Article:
23.

Schikowski T, Ranft U, Sugiri D, et al. Decline in air pollution and change in prevalence in respiratory symptoms and chronic obstructive pulmonary disease in elderly women. Respir Res. 2010;11:113.

24.

Pellegrino R, Viegi V, Brusasco RO, et al. Interpretative strategies for lung function tests. Eur Respir J. 2005;26:948–968.

25.

Woolhouse IS, Bayley DL, Stockley RA. Effect of sputum processing with dithiothreitol on the detection of inflammatory mediators in chronic bronchitis and bronchiectasis. Thorax. 2002;57(8):667–671.

26.

Huque MF, Alosh M. A flexible fixed-sequence testing method for hierarchically ordered correlated multiple endpoints in clinical trials. J Stat Plan Inference. 2008;138(2):321–335.

27.

Vossoughi M, Schikowski T, Vierkotter A, et al. Air pollution and subclinical airway inflammation in the SALIA cohort study. Immun Ageing. 2014;11(1):5.

28.

Balbi B, Pignatti P, Corradi M, et al. Bronchoalveolar lavage, sputum and exhaled clinically relevant inflammatory markers: values in healthy adults. Eur Respir J. 2007;30(4):769–781.

29.

Teichert T, Vossoughi M, Vierkotter A, et al. Investigating the spill-over hypothesis: analysis of the association between local inflammatory markers in sputum and systemic inflammatory mediators in plasma. Environ Res. 2014;134:24–32.

30.

Beeh KM, Beier J, Koppenhoefer N, Buhl R. Increased glutathione disulfide and nitrosothiols in sputum supernatant of patients with stable COPD. Chest. 2004;126(4):1116–1122.

31.

Ziora D, Dworniczak S, Kozielski J. Induced sputum metalloproteinases and their inhibitors in relation to exhaled nitrogen oxide and sputum nitric oxides and other inflammatory cytokines in patients with chronic obstructive pulmonary disease. J Physiol Pharmacol. 2008;59(Suppl 6):809–817.

32.

Ziora D, Dworniczak S, Kaczmarczyk G, Jastrzebski D, Krzywiecki A, Kozielski J. Correlation of exhaled nitric oxide with nitrogen oxides and selected cytokines in induced sputum of chronic obstructive pulmonary disease patients. J Physiol Pharmacol. 2007;58(Suppl 5, Pt 2):791–799.

33.

Kanazawa H, Shiraishi S, Hirata K, Yoshikawa J. Imbalance between levels of nitrogen oxides and peroxynitrite inhibitory activity in chronic obstructive pulmonary disease. Thorax. 2003;58(2):106–109.

34.

Tsuji T, Aoshiba K, Nagai A. Alveolar cell senescence exacerbates pulmonary inflammation in patients with chronic obstructive pulmonary disease. Respiration. 2010;80(1):59–70.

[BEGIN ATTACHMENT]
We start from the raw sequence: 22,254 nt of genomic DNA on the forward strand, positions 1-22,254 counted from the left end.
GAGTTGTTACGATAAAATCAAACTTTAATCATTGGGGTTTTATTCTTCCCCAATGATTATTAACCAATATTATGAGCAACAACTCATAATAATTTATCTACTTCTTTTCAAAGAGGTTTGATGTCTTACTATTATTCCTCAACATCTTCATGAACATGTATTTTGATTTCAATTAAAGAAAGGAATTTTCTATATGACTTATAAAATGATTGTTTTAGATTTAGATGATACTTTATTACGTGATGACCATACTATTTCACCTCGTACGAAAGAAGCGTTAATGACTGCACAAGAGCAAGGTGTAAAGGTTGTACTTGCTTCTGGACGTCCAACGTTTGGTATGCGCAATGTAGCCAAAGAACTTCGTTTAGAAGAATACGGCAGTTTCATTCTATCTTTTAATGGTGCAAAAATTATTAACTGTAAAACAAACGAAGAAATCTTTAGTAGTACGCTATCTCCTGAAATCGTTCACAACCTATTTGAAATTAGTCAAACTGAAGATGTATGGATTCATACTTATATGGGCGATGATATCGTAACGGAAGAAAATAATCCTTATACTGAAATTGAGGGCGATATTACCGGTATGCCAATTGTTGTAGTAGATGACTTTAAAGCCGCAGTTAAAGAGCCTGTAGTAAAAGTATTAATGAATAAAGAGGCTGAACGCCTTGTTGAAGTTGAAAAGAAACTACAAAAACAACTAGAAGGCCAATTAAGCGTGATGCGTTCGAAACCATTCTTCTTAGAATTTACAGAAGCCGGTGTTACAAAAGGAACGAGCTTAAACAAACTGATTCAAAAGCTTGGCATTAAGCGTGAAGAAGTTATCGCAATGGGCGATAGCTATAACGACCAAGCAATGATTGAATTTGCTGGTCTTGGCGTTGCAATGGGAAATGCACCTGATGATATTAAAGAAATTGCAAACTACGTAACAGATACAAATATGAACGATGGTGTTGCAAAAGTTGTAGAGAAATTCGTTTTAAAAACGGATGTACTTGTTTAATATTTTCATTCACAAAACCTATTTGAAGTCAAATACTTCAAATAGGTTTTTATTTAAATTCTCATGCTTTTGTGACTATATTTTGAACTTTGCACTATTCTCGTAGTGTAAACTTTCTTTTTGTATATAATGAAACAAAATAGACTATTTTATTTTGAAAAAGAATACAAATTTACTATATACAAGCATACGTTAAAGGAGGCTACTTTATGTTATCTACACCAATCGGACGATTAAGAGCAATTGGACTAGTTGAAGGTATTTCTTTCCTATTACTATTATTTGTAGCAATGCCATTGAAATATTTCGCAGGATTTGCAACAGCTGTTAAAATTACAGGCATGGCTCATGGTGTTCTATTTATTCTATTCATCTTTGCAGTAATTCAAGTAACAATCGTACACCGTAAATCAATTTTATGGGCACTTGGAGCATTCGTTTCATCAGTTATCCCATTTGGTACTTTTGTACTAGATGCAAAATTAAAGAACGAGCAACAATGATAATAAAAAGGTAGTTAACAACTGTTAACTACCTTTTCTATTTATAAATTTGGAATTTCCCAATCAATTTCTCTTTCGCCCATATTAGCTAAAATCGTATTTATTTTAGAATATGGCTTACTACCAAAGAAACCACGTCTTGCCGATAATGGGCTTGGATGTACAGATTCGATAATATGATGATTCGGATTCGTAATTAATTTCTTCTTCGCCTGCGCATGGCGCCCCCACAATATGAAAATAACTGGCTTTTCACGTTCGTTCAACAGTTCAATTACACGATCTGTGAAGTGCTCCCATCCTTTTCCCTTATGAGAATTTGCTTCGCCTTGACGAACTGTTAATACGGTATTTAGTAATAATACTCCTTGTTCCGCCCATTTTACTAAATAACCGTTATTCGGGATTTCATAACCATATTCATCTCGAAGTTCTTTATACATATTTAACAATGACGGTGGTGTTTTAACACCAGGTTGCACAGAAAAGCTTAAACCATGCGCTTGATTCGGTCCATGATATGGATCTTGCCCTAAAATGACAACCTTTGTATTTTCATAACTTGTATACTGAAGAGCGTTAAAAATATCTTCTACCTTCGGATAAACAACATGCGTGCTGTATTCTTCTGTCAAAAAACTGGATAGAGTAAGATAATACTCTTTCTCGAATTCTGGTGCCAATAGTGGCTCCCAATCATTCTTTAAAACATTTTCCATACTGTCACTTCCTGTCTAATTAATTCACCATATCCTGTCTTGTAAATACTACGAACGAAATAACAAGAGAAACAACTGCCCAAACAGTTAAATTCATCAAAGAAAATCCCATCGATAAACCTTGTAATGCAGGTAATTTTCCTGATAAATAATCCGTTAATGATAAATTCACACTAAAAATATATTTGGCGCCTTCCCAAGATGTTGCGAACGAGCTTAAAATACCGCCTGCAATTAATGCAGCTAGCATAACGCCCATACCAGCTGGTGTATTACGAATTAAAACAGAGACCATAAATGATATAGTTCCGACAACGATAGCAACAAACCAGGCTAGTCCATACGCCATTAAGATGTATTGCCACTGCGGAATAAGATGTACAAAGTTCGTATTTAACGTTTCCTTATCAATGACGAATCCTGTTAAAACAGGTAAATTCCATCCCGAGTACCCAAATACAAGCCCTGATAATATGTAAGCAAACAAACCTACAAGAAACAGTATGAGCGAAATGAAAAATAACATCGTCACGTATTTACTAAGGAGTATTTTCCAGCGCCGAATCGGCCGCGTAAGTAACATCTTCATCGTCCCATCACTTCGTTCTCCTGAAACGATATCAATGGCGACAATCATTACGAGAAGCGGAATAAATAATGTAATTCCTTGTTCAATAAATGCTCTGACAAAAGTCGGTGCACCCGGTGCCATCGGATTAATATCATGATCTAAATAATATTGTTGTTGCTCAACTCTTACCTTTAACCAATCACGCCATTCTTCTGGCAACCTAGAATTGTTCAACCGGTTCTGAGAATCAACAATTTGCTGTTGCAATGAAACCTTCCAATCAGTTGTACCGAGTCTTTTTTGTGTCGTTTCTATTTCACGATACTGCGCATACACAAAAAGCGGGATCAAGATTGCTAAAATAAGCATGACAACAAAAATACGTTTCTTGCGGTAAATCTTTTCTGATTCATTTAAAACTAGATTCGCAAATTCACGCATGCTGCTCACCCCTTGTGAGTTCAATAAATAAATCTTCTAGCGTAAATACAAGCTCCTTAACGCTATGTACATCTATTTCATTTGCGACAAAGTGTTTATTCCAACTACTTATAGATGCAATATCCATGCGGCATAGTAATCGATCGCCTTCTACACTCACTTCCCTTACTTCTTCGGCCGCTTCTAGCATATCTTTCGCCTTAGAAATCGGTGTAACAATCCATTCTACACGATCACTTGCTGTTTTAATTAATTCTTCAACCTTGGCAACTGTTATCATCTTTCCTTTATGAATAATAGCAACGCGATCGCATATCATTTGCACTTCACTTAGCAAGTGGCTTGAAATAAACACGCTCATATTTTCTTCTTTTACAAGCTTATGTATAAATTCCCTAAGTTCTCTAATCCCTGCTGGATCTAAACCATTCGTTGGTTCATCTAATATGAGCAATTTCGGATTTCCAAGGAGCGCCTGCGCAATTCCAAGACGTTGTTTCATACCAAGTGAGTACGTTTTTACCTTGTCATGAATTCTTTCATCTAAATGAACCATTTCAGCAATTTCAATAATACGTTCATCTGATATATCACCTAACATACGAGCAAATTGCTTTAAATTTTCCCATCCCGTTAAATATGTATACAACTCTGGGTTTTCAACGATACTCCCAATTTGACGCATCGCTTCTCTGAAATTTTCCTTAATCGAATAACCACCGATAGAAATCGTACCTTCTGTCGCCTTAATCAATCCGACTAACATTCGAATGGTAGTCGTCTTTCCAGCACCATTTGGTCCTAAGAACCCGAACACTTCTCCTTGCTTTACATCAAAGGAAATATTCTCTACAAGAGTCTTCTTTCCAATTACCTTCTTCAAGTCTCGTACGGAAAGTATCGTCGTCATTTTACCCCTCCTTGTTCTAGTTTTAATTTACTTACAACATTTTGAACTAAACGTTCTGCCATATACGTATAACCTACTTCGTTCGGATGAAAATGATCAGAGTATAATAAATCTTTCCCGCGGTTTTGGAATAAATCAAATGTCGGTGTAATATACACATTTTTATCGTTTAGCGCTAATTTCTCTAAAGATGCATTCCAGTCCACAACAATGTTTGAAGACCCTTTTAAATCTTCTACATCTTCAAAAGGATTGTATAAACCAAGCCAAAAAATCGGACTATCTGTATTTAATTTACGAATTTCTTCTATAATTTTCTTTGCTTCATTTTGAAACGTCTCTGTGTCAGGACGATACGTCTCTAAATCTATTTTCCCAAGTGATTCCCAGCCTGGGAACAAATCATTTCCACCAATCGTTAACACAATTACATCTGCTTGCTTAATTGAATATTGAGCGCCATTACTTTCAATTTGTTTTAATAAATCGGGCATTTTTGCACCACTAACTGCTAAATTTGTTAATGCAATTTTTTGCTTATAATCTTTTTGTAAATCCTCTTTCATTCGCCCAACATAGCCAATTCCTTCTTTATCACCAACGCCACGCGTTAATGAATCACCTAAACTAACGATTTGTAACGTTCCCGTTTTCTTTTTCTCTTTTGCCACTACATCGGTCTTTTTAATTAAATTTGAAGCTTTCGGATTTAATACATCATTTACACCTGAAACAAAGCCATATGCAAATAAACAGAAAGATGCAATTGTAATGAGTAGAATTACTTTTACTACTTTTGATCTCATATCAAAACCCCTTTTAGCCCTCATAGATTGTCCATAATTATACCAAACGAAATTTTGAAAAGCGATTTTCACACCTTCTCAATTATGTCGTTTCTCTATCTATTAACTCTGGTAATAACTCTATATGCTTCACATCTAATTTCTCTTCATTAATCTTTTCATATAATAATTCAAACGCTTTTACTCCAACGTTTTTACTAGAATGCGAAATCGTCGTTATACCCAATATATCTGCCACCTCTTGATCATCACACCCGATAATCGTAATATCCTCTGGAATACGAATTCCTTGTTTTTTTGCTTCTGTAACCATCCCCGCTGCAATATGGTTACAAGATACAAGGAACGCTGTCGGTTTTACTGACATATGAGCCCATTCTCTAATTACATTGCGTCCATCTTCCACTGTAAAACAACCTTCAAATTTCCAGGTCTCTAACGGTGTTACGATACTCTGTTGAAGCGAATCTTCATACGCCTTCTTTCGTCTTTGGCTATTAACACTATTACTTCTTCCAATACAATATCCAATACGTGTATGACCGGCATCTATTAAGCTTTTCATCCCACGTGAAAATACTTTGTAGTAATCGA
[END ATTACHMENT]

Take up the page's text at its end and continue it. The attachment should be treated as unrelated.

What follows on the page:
35.

Faner R, Rojas M, Macnee W, Agusti A. Abnormal lung aging in chronic obstructive pulmonary disease and idiopathic pulmonary fibrosis. Am J Respir Crit Care Med. 2012;186(4):306–313.

36.

Buchner N, Ale-Agha N, Jakob S, et al. Unhealthy diet and ultrafine carbon black particles induce senescence and disease associated phenotypic changes. Exp Gerontol. 2013;48(1):8–16.

Supplementary material

Table S1 List of adverse events reported during V1–V4 periods of the EFECT study
Notes: AEs in the washout phase are assigned to period 1 and AEs on the last study day (V4) are assigned to period 2. aSeverity: 1= mild, 2= moderate, 3= severe, 4= life-threatening, 5= lethal; bRelation to study treatment: 1= definitely, 2= probably, 3= possibly, 4= not related, 5= not assessed, 6= not assessable; cOutcome: 4= in-patient hospitalization or prolongation of existing hospitalization.
Abbreviations: AE, adverse event; EIL, ectoin inhalation solution; EFECT, an efficacy and feasibility study to investigate the effect of EIL in subjects with inflammation and airway obstruction; PLAC, placebo inhalation solution; V1–V4, visits at the study center; ICD-10, International Classification of Diseases-10th Revision.

Creative Commons License This work is published and licensed by Dove Medical Press Limited. The full terms of this license are available at https://www.dovepress.com/terms.php and incorporate the Creative Commons Attribution - Non Commercial (unported, v3.0) License. By accessing the work you hereby accept the Terms. Non-commercial uses of the work are permitted without any further permission from Dove Medical Press Limited, provided the work is properly attributed. For permission for commercial use of this work, please see paragraphs 4.2 and 5 of our Terms.

Download Article [PDF]